A popular tradition found in many American families is the one pertaining to an unknown Native American ancestor. It is usually the great-great-grandmother with a common given name who supposedly was a â€œfull-bloodâ€ [fill in the tribe]. It piques our interest and off we go–but in the wrong direction. All too often, we find that the oral history that has been handed down is not accurate, so itâ€™s important to keep an open mind.
If the name of the tribe is known with certainty, you will be able to take a shortcut and go directly to the tribal records. The U.S. Indian Census Schedules, 1885-1940 (click on the image to see an example from Ancestry.com), or the 1900 population schedule with its â€œSpecial Inquiries Relating to Indiansâ€ section, and will in many instances provide the name of the tribe and degree of blood. In the case of the 1900 census one question asked the degree (percentage) of white blood an individual had. In many instances, the answer is incorrect. One of my ancestors is listed as 1/8th white, when he actually was 1/8th Cherokee and 7/8th white. Another relative and his children are all listed as white in the 1900 California census, when in fact the children were 1/2 Indian.
You may have Indian blood although your ancestor left the tribe long ago and intermixed with other ethnic groups. Tribal membership and Indian bloodlines are not synonymous. Indian ancestry does not of itself entitle an individual to any special rights or benefits or guarantee eligibility for tribal membership today. Additionally, Indian census lists do not prove tribal affiliation–you must find the enrollment lists and then make the genealogical link that proves that a particular George Wolf or Mary Pumpkin (for example) on that list is yours.
Location, Location, Location
For many researchers, tribal affiliation will not be known or will be incorrect. Study the localities, especially the birthplaces where your purported Indian relatives lived. Narrow it to a county or region within a state. Next research the historically documented Indian tribes that are known to have been living in those geographic areas. This information will narrow down the tribal possibilities. It is a lesson in futility to search for your Shoshone ancestors in Ohio (they lived primarily in California, Colorado, Idaho, Montana, Nevada, Utah, and Wyoming) or to make 100-year leaps in time in cases where the tribe was relocated. Study maps and atlases that will enable you to ascertain where the various Indian tribes, reservations and settlements of the United States are located. (See Figure 19-1, pages 780-781, of The Source: A Guidebook of American Genealogy.)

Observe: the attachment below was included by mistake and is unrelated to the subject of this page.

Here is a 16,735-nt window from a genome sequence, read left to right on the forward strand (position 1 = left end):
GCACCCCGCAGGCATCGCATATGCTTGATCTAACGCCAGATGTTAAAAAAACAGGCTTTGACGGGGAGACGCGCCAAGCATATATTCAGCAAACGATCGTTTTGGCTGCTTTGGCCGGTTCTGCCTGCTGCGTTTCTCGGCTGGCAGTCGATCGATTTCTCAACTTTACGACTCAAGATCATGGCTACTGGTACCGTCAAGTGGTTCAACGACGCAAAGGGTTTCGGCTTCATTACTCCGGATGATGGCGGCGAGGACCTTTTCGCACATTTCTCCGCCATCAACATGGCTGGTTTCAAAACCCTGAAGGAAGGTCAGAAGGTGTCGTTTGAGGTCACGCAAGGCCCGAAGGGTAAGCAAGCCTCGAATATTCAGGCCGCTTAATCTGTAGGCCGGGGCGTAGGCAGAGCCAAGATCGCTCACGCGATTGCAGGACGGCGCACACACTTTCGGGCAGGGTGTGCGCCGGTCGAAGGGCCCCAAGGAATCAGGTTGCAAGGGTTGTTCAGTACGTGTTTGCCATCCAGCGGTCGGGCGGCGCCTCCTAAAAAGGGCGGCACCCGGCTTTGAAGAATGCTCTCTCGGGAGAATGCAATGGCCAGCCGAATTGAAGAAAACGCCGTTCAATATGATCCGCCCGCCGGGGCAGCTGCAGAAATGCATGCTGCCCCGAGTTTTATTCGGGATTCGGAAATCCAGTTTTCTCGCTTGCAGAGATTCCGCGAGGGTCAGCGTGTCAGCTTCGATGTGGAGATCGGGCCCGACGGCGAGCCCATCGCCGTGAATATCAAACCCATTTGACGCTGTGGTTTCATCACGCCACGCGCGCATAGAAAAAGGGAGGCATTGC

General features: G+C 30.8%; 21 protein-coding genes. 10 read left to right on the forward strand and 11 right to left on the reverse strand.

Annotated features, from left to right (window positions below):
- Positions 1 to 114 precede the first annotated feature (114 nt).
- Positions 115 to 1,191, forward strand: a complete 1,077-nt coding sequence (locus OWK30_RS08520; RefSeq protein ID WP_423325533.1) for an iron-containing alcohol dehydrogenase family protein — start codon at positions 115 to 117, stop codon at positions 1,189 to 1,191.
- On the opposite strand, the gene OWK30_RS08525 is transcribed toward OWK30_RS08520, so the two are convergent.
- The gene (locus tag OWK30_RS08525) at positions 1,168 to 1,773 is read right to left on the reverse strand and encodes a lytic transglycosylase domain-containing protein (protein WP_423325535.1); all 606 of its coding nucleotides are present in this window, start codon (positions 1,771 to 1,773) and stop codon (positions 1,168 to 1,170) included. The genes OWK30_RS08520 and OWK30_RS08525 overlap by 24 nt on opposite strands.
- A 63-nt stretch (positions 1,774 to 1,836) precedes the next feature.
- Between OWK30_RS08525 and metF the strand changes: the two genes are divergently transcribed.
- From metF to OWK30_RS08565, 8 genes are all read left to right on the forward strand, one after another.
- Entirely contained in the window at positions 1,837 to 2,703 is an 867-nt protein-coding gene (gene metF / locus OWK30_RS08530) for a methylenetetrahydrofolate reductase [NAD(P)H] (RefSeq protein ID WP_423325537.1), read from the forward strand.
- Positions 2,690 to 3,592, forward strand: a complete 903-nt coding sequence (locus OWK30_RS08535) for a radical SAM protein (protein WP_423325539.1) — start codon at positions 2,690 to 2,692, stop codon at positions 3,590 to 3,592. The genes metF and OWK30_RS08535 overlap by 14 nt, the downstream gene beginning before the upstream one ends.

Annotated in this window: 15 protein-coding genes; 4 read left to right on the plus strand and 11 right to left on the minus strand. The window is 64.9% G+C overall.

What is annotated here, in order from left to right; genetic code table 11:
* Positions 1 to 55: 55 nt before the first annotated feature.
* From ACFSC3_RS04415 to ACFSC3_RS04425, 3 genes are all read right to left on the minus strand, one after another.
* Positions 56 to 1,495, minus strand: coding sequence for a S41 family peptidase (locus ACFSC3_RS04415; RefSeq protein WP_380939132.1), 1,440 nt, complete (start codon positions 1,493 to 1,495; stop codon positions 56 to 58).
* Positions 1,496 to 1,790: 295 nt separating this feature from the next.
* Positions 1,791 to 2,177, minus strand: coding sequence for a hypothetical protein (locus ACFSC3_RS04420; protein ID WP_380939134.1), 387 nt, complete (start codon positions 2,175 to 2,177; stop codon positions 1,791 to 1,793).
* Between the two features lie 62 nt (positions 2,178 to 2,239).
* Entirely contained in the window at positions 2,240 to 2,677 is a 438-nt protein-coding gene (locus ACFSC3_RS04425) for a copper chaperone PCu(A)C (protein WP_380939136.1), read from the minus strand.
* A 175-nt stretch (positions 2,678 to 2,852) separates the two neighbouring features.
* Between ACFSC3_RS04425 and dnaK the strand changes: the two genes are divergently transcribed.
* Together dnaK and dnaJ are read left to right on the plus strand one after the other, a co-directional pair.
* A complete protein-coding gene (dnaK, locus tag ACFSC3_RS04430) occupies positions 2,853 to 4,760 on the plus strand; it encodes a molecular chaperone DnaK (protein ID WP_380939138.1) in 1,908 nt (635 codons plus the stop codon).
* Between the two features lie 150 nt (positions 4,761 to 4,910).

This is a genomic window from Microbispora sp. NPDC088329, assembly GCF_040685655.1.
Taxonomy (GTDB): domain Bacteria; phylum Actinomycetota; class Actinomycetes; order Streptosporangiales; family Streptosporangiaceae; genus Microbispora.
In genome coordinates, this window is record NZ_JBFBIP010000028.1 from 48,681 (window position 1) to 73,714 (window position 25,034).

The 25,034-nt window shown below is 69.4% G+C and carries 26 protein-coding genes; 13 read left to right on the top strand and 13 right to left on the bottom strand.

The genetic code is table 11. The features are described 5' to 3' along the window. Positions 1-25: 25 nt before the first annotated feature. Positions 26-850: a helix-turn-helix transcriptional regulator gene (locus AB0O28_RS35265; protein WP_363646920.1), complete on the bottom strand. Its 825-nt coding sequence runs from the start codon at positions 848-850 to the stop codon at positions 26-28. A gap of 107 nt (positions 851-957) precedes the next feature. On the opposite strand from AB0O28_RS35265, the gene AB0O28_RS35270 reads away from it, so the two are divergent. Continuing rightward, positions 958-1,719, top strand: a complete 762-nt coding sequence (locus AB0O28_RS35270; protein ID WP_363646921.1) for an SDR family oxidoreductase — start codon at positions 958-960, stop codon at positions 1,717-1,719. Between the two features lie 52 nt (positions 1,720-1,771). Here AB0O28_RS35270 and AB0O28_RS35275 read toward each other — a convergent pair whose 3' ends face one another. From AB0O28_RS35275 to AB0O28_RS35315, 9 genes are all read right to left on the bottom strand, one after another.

Names are a frequent problem encountered when researching this ethnicity. In 1885, when the annual Indian census lists began, you may find your ancestor listed under two different names–one being his Indian name, the other an English one. For ancestors who lived in earlier times, keep in mind that they often were of mixed-blood heritage and had Scottish, Irish, German, or English names by the early 1800s.
A recurring story in American families is that one of your ancestors was the daughter of an Indian chief. While anything is possible in genealogy, such a story should alert you to the likelihood of a family fable. The second part of the tradition will be that the family was not necessarily proud of their mixed blood, and would not talk about it or tried to cover it up by claiming to be some other ethnic group. Donâ€™t blindly accept these stories because for the most part that is all they are. Be diligent and be sure to thoroughly research claims like these.
Other family lore may be that some female ancestor was taken captive and carried off to an Indian village and became a wife of one of the tribesman and bore mixed-blood children from whom you descend. While it did happen, youâ€™ll need to sift the legend from the real history. Be cautious about relying on the accounts of eighteenth- and nineteenth-century historians, who often put their own â€œspinâ€ on such stories. Use these for research, but don’t accept them as the complete story.
A treasured tale in our family is the one about Catherine Vanderpool She, who, along with several of her children, was carried off by Shawnees during the French and Indian War in 1763. The historical accounts have proven to be fairly accurate. However, solving the genealogical conundrum is still ongoing because we have more than one Catherine Vanderpool who could have been this legendary lady.
Your Indian ancestry might be via a tribe you have never heard of or know next-to-nothing about. Tracing the extended lines of my Vanderpool family, I have found links to Cherokees of Alabama and Oklahoma, Blackfeet of Montana, Oneida of Wisconsin, Miwok and Chukchansi of California, and to Alaskan Athabascans. Iâ€™m still exploring the purported Mohawk connection.
If your Indian ancestors ever received monies or land from the federal government, there is a good chance you will be able to document your Indian blood. But for those whose family legends pertain to Indian ancestors prior to 1800, you face the challenge of doing some sophisticated and difficult research. Sometimes these lineages can be proven. Sometimes they canâ€™t, but it is fascinating research, and you will learn a great deal of American history and Indian culture along the way.
Myra Vanderpool Gormley formerly was the editor of the RootsWeb Review and a columnist for the Los Angeles Times Syndicate. In retirement, she labors at detangling her illustrious roots and pruning her familyâ€™s notorious branches. The latter has turned out to be a full-time job. You can reach Myra at firstname.lastname@example.org.